A Farmer’s Plea for Certifier Transparency

[This article was previously published in the spring issue of  The Cultivator, Cornucopia’s quarterly newsletter.]

Source: AdobeStock

Neal Laferriere, owner of Blackberry Botanicals, walks his organic farm in rural West Virginia. When Laferriere walks, he thinks.

As he strolls along the rolling hills, he thinks about his family, their farm, and their future. And, more days than he’d like to, he thinks about his farm’s organic certifier.

As agents of the USDA’s National Organic Program (NOP), certifiers occupy one of the most important roles in the organic movement. Farmers, processors, and handlers hire certifiers to ensure their practices comply with federal organic regulations.

When Laferriere received a letter from his certifier, Pennsylvania Certified Organic (PCO), saying they weren’t going to respond to a survey sent by Cornucopia asking about the types of operations they certify, he started walking.

The survey was sent as part of a comprehensive research project Cornucopia launched to help producers choose certifiers with values that align with their own, and to help educate consumers about the entities that certify the organic products they purchase.

Congress charged the USDA with establishing standards and making sure they were universally applied. But, unfortunately, the NOP has been allowing certifiers to interpret the law on their own, which has resulted in varying applications of the organic regulations.

“Why didn’t my certifier just respond to the survey? What don’t they want me to know?” asked Laferriere.

He has since learned several certifiers sent a similar letter to their clients as a coordinated effort to “circle the wagons,” ignoring and/or attempting to discredit the project.

“Subversion tactics aren’t going to work,” says Laferriere. “Farmers want answers. Certifiers are the gatekeepers to organic production. We want to know who and what they’re letting through the door.”

Like many organic farmers, Laferriere believes in an organic community built on shared values and transparency. Inconsistencies in the way certifiers implement organic regulations and the cloak of secrecy surrounding their certification practices concern him.

Take hydroponics, for example. Some certifiers are certifying massive hydroponic operations run by multinational corporations operating gargantuan greenhouses instead of growing plants in rich, organically managed soil.

To make matters worse, many of the fruits and vegetables that are produced hydroponically are imported from countries that don’t allow the sale of hydroponic produce labeled as “organic” within their own borders.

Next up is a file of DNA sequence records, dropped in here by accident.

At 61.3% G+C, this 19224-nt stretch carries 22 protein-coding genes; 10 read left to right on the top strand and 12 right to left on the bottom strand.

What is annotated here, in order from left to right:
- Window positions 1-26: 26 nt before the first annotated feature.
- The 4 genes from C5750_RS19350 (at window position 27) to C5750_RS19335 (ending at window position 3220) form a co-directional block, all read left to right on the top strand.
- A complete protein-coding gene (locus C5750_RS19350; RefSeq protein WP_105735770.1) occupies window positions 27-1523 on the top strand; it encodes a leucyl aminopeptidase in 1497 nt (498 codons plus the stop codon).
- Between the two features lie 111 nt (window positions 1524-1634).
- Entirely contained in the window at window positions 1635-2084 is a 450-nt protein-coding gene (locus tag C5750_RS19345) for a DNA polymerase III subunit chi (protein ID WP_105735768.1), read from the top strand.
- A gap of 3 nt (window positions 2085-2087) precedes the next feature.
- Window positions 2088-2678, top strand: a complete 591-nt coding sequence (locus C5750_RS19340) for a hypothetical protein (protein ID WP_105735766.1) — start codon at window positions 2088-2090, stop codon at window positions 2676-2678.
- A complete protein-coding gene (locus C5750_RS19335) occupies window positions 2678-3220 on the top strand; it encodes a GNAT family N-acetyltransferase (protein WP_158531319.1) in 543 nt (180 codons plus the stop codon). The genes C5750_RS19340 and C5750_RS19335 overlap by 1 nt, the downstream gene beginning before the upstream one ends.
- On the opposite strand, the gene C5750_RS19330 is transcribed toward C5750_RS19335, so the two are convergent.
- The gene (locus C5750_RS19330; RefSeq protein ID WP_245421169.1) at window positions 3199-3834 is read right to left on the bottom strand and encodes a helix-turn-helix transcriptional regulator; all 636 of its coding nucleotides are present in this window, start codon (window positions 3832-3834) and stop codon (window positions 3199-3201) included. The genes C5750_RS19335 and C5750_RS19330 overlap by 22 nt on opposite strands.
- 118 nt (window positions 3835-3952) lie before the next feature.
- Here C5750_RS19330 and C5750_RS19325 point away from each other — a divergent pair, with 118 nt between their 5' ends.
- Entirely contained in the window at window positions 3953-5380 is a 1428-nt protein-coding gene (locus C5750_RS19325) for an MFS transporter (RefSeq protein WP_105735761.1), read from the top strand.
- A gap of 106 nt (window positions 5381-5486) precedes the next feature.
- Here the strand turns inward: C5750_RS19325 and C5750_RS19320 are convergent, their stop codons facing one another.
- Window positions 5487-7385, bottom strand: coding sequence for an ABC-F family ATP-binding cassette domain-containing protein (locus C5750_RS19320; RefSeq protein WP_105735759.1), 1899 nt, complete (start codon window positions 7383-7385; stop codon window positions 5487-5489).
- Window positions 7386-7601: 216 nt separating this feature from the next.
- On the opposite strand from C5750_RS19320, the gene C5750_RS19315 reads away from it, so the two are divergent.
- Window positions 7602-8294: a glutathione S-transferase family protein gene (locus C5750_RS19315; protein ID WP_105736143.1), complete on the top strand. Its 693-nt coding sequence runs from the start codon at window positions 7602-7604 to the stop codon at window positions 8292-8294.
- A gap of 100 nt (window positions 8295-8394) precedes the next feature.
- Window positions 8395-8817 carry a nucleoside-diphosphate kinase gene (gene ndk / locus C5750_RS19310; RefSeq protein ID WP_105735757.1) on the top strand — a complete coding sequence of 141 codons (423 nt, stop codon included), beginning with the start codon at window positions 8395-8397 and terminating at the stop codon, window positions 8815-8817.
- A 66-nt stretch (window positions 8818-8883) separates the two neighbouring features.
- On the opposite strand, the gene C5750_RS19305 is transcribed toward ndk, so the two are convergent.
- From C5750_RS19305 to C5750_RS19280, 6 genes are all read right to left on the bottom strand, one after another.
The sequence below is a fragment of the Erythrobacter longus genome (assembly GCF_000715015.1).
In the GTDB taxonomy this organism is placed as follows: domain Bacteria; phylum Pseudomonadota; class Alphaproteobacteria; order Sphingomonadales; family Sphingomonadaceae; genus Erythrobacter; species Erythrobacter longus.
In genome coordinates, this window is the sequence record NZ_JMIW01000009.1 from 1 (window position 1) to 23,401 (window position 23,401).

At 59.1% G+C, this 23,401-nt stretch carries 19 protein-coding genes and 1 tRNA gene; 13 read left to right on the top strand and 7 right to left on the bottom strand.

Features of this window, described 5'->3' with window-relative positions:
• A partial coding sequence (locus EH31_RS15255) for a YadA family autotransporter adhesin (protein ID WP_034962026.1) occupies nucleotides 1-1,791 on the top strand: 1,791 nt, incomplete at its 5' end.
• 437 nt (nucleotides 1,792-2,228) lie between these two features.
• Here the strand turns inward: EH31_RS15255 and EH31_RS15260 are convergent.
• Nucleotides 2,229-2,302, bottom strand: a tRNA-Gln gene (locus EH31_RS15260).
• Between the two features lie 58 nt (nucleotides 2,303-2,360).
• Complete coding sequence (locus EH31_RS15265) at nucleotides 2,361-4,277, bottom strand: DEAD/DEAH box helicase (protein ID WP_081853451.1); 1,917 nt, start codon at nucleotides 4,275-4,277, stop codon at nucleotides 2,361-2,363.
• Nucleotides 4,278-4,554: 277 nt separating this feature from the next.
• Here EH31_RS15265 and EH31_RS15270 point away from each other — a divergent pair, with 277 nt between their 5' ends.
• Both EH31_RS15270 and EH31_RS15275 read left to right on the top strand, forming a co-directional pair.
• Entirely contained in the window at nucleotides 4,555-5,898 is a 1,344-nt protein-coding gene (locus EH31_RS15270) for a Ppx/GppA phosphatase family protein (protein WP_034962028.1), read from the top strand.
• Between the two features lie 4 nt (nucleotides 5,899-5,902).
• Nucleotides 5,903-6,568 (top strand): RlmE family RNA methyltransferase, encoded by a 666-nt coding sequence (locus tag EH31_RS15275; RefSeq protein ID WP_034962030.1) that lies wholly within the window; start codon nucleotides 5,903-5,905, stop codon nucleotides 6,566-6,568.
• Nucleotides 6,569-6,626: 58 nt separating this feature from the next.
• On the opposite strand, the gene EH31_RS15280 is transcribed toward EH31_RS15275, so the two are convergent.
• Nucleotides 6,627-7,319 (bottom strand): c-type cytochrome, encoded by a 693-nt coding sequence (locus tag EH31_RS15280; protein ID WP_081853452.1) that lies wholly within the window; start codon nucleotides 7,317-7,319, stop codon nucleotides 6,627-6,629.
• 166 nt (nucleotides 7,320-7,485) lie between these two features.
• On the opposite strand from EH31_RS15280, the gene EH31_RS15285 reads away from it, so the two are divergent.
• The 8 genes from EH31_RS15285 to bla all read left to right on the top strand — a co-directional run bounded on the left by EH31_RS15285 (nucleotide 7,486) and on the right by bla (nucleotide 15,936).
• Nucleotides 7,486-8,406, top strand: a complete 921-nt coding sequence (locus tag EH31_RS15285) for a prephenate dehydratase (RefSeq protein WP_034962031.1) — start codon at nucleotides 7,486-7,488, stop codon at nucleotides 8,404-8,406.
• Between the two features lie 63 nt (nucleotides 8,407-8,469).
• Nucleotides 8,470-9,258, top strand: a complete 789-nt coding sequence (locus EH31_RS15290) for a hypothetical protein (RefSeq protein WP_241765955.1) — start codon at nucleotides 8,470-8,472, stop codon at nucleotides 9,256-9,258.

Some of the largest certifiers are allowing hydroponically produced imports, even though federal law requires soil stewardship as a prerequisite for certification.

A number of certifiers also allow egg producers to substitute small screened porches, often times holding less than 3% of the birds in a henhouse, in place of legitimate outdoor access for their birds.

In organic dairy production, some certifiers consider operations with thousands of cows on exceedingly small acreages and milking 3-4 times a day compliant with grazing requirements.

Certifiers will also certify industrial-scale dairies that buy conventionally raised replacement heifers, sometimes raised with antibiotics, and “convert” them to organic on an ongoing basis.

Why would organic farmers who are committed to growing fruits and vegetables in the soil, as the law intends, pay a certifier that also certifies massive hydroponic operations with whom they are unfairly competing?

Why would organic farmers who are committed to providing their hens and livestock ample outdoor access and grazing time hire a certifier that also certifies industrial-scale operations that look more conventional than organic?

“They shouldn’t,” says Laferriere. “It’s self-defeating, but you’ve got to know the facts to make an educated choice. If a certifier won’t tell you the facts, somebody better ask why.”

Because some certifiers are intent on securing profits generated from the industrial-scale clients, they will endorse the production practices that keep their clients in business.

An inherent conflict of interest is built into a system where certifiers are paid by the operations they are responsible for monitoring. Transparency, however, can help minimize conflicts and an unfettered pursuit of profit.

Certifiers that responded to Cornucopia’s survey did so at the risk of falling into disfavor with members of their trade association and the NOP.  In choosing to respond, some of the best certifiers showed a commitment to transparency by refusing to perpetuate the distrust that silence engenders.

Cornucopia’s tiered scoring system reserved the highest rating for exemplary certifiers with a demonstrated commitment to organic principles, transparency, and regulatory adherence.

Certifiers that certify dairy CAFOs of questionable legality (e.g., confinement chicken houses with porches and hydroponics) and/or have been implicated in other improprieties, like certifying products with non-organic ingredients, are relegated to the lowest tier.

Laferriere says he plans to consult Cornucopia’s report to learn more about certifiers, including the identities of the certifiers that didn’t respond to the survey.

“You know, saying nothing actually says a lot about what they don’t want to disclose. But, the fact that some certifiers refused to be silenced gives farmers a meaningful choice and gives me greater confidence in the organic system.”

Stay Engaged

Sign up for The Cornucopia Institute’s eNews and action alerts to stay informed about organic food and farm issues.

"*" indicates required fields

This field is for validation purposes and should be left unchanged.